Day One Touches

Published on Thursday, May 31, 2012 in , , , , , , , ,

Day One logoSince I released Day One, my approach to the classic day of the week for any date feat, I've been hearing back from people who've bought it.

Some of them have developed some ingenious handlings for it that they've graciously allowed me to pass on to you.

Because Day One is a commercial product (more info available here) I am going to have to be intentionally vague about some aspects of the method. If you own the routine, however, everything should be clear enough.

The first tip involves the use of Wolfram|Alpha. Before you even ask for a year, ask your audience if anyone is carrying a mobile device on them that is currently able to access the internet, and to take it out and turn it if they do. You tell them to access wolframalpha.com, or use the Wolfram|Alpha mobile app, if they have it.

Once everyone with an online mobile device is ready, ask for the year. When the year is given, mention to those people online that they should type in the year followed by the word calendar. For example, if the year called is 1978, you tell your audience to enter the phrase 1978 calendar and hit return (or click the little orange equals sign).

At this point, you'll have a natural pause while people type, which allows you some extra time to determine the doomsday for the given year. Once you get the year's doomsday, you can ask, "Does everyone have a calendar before them? Good!"

This also help minimize the need to carry a perpetual calendar for verification. Be aware that mobile devices may not always be present or may not have online access, so there's still a need to carry a perpetual calendar. You can find an offline perpetual app for your system using Quixey.

The next tip concerns a way of verbally working out the doomsday, without the audience being the wiser. Begin by making sure they have a perpetual calendar in front of them. This tip works well with the book Gregorian Calendar Sheets of the Years 1582 - 2399, which allows you to state in advance the page on which a given year's calendar is located.

When you're given a date in the 1900s, work it out as in the Day One instructions, as if it were in the 2000s. When you get that day of the week, immediately state that is the day on which Christmas falls in the given year, then move one day forward and state that this new day is when Halloween falls in that year. The day of the week you give for Halloween is also the day of the week you need to remember.

All at once, then, you've worked out the year information, created the first amazing moment in the routine, adjusted for the 1900s, and even stated the doomsday out loud (making it easier to remember)!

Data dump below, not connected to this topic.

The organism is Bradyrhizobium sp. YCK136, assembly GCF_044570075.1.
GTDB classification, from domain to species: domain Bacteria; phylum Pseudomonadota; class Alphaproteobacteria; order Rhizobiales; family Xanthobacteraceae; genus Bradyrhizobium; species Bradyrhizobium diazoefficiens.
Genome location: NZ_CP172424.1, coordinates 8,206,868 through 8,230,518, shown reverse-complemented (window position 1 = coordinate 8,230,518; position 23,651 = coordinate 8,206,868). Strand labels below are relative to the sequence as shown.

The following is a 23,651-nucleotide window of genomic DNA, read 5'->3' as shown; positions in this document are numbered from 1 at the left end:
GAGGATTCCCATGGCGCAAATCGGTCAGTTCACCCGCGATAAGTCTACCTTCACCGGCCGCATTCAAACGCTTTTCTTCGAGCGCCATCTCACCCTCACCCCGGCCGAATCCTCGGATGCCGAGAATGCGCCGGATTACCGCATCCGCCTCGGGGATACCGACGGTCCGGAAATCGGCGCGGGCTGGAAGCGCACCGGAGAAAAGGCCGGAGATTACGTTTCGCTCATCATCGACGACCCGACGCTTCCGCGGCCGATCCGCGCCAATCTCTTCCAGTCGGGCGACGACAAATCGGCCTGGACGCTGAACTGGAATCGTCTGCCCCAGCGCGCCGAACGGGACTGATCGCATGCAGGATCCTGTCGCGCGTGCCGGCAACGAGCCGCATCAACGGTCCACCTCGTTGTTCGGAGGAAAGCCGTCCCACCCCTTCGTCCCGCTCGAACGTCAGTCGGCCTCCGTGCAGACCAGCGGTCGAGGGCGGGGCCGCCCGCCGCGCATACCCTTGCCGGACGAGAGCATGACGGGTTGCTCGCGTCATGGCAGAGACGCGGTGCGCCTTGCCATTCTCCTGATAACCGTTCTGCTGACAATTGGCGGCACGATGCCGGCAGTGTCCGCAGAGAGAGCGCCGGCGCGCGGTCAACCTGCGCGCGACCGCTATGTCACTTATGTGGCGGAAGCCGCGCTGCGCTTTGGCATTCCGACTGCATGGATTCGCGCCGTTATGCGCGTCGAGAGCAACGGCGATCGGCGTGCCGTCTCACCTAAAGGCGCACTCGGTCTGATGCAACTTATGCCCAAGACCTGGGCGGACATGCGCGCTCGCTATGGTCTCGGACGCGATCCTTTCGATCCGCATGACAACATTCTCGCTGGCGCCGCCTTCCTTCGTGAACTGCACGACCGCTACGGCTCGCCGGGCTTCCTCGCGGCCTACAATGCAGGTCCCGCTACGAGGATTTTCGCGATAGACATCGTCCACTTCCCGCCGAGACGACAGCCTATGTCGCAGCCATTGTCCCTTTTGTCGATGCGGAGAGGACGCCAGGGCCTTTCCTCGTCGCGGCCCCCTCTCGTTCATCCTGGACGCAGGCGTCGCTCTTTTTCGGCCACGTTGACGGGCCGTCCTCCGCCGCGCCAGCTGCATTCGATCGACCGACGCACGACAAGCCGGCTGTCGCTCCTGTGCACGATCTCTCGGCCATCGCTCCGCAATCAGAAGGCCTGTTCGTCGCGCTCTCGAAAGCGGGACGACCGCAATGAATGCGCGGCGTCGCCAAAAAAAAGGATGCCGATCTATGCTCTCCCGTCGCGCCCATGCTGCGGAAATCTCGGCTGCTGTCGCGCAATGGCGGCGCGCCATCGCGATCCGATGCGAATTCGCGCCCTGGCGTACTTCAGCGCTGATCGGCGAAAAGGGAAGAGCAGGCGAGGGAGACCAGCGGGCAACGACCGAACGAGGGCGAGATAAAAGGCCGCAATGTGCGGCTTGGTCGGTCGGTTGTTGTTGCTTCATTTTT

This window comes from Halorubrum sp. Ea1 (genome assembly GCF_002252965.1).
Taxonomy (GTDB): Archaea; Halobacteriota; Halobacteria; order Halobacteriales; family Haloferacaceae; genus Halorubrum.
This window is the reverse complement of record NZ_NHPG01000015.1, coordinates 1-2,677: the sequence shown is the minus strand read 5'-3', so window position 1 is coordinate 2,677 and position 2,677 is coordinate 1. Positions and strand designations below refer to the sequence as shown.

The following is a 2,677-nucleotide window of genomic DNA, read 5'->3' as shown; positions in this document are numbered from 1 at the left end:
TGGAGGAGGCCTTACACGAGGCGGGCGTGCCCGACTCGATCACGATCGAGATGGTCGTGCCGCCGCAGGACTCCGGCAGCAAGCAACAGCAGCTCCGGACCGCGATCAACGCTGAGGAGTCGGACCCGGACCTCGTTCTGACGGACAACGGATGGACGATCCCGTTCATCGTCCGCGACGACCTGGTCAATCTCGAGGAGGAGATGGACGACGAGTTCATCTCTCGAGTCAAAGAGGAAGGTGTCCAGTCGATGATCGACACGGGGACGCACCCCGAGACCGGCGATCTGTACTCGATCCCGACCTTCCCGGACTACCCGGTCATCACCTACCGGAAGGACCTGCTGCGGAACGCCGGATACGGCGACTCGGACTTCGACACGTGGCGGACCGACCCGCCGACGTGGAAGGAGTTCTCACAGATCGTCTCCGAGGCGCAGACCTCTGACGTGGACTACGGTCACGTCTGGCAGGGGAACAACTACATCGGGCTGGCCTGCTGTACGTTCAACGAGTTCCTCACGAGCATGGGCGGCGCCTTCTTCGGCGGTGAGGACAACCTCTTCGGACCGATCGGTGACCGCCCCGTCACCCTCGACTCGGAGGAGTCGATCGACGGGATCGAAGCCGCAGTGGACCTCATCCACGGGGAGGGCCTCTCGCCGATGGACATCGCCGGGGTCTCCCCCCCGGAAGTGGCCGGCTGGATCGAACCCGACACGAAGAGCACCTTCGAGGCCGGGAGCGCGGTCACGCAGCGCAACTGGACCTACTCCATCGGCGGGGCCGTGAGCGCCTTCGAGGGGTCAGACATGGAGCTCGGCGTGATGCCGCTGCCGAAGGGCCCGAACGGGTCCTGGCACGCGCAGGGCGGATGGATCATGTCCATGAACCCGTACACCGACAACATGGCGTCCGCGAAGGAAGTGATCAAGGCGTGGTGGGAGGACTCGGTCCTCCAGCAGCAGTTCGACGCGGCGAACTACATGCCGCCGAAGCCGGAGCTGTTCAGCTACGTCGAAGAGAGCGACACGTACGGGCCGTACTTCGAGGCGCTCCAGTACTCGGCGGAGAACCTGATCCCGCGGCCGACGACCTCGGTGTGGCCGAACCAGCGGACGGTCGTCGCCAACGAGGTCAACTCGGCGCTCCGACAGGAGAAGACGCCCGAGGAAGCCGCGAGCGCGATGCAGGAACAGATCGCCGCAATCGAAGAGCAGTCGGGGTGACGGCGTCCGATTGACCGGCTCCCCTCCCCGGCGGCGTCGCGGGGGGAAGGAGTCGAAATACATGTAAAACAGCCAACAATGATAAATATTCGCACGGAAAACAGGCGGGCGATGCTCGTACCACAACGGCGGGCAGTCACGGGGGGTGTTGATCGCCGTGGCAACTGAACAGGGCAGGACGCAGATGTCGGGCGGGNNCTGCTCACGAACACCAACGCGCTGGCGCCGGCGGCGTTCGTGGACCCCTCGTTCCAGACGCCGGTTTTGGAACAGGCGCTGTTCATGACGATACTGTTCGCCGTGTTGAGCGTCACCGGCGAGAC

The previous tips all work for any version of Day One, whether you're in a close-up, parlor, or stage venue. The final tip is for stage and parlor, as it involves the use of a large calendar with pockets for holding the month and dates.

The dates 1 through 31 are set up in the calendar as if the 1st of the month fell on a Sunday and the 31st were on a Tuesday. You're holding the cards with the days on them in your hands face-up in Sunday through Saturday order, with Sunday on top facing you, and the bottom-most card being Saturday. The cards with the month names are displayed on a nearby table.

After the audience member gives you the year, you spread the day cards out in your left hand as you work out the doomsday you need. When you get ready to ask them for the month, pick up all the cards above the card showing the doomsday with your right hand, and use those to gesture towards the month cards as you ask them to choose a month card and place it in the topmost pocket of the calendar.

For example, if someone asks for the year 1973, you work out that the doomsday is Wednesday. With the cards already fanned in your left hand, you would pick up all the cards above the Wednesday card (Sunday, Monday, and Tuesday), and use them to gesture towards the month cards and ask them to place one on the calendar.

When you're done making your gesture towards the months, you place the left hand's day cards on top of the right hand's cards and close the spread, so that the doomsday is now showing on top. In our 1973 example, the Wednesday card would be on top at this point. As soon as they choose the month and you recall the month's key date, you're ready to place the day of the week cards in the appropriate spots (as in the standard Day One routine).

This simple and un-emphasized cut of the doomsday card to the top means that you have one less thing to remember in your performance. You no longer have to focus on remembering the doomsday once you've got it, because it's in your hand staring you in the face!

If you've come up with your own clever additional touches for Day One, I'd love to hear about them in the comments!

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